1. Spend the Most Time on the Most-Read Part of Your Resume. Contrary to what you might think, the most-read part of your resume is not your name. When there are hundreds of resumes to review, names matter little in initial evaluations. The most read part of your resume is your Profile or Experience Summary. If your resume is missing this section, you are losing your best opportunity to create interest. It used to be common to put an Objective at the top of your resume. However, the Profile or Experience Summary section has completely replaced the Objective section. Why? It is a quick 3-4 sentence overview of your qualifications. This acts as an Executive Summary for a reviewer where you clearly point out why you are the best candidate for this specific position. If you don’t generate interest in this section, your chances of further review or even an interview are slim.
For example, let’s say the cost of your resume is $495.00, which, initially, may seem like a significant investment. However, once that resume starts opening doors to more quality interviews than you’ve received in the past and results in a quality position with an impressive salary, even after an extended period of employment, this investment has paid for itself. Conclusion – Price should obviously be measured, yet not be the driving factor of your selection.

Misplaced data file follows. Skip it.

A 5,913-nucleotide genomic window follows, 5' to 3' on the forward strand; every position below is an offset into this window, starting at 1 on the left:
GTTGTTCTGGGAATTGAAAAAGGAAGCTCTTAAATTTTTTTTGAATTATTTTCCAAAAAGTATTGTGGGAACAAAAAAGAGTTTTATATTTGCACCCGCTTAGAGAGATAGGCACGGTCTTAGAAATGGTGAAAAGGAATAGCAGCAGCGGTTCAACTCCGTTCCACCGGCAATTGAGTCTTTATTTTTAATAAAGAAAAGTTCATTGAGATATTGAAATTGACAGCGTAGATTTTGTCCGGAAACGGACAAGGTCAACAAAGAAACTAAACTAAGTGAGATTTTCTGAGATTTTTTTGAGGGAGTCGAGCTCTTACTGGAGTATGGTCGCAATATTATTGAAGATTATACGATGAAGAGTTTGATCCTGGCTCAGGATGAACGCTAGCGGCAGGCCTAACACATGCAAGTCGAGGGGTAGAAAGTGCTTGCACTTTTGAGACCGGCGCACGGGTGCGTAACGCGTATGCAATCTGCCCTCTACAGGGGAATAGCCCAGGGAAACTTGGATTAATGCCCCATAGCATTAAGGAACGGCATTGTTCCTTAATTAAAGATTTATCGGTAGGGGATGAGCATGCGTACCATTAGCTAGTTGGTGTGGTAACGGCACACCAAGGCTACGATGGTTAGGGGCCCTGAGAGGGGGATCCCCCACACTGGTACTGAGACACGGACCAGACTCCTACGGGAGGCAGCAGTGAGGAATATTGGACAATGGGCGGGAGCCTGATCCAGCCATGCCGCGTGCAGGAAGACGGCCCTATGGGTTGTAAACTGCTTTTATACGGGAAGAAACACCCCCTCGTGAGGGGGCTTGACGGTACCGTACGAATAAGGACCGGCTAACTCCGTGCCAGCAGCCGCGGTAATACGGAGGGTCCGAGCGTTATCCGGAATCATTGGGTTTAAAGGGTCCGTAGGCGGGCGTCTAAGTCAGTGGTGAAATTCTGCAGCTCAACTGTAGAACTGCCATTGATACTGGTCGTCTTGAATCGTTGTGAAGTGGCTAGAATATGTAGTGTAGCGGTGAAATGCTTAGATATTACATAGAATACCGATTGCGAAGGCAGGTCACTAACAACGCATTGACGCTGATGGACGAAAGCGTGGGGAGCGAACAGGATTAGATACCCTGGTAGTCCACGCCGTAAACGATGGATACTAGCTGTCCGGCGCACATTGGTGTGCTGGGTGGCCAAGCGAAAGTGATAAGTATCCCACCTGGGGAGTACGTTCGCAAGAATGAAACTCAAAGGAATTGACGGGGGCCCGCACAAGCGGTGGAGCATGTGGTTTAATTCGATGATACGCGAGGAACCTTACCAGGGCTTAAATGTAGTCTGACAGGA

Unrelated personal interests and hobbies: Several years ago, when writing my first resume, I remember being directed to add my hobbies and interests at the bottom of the resume. These hobbies and interests were supposed to show that I was a well-rounded, interesting person. However, this is no longer the norm. In fact, just as adding an ”Objective” to your resume is outdated, so is adding your personal interests. Recruiters just want the facts of your experience relating to the position. Again, you are wasting a Recruiters valuable time by adding these little tidbits of personal information. In fact, by adding this additional information incorrectly, you take the risk of your resume ending up in a circular file (the one next to the recruiter’s desk that contains the remnants of their lunch!). I have had the unfortunate opportunity to review resumes of candidates who listed their personal interests as ”Jazz Hand Aficionado”, ”Exotic Pole Dancer”, and ”Cat Whisperer”. Really?? What does that have to do with a Sales Manager position? As you can imagine, these prospective candidates were not selected for interview.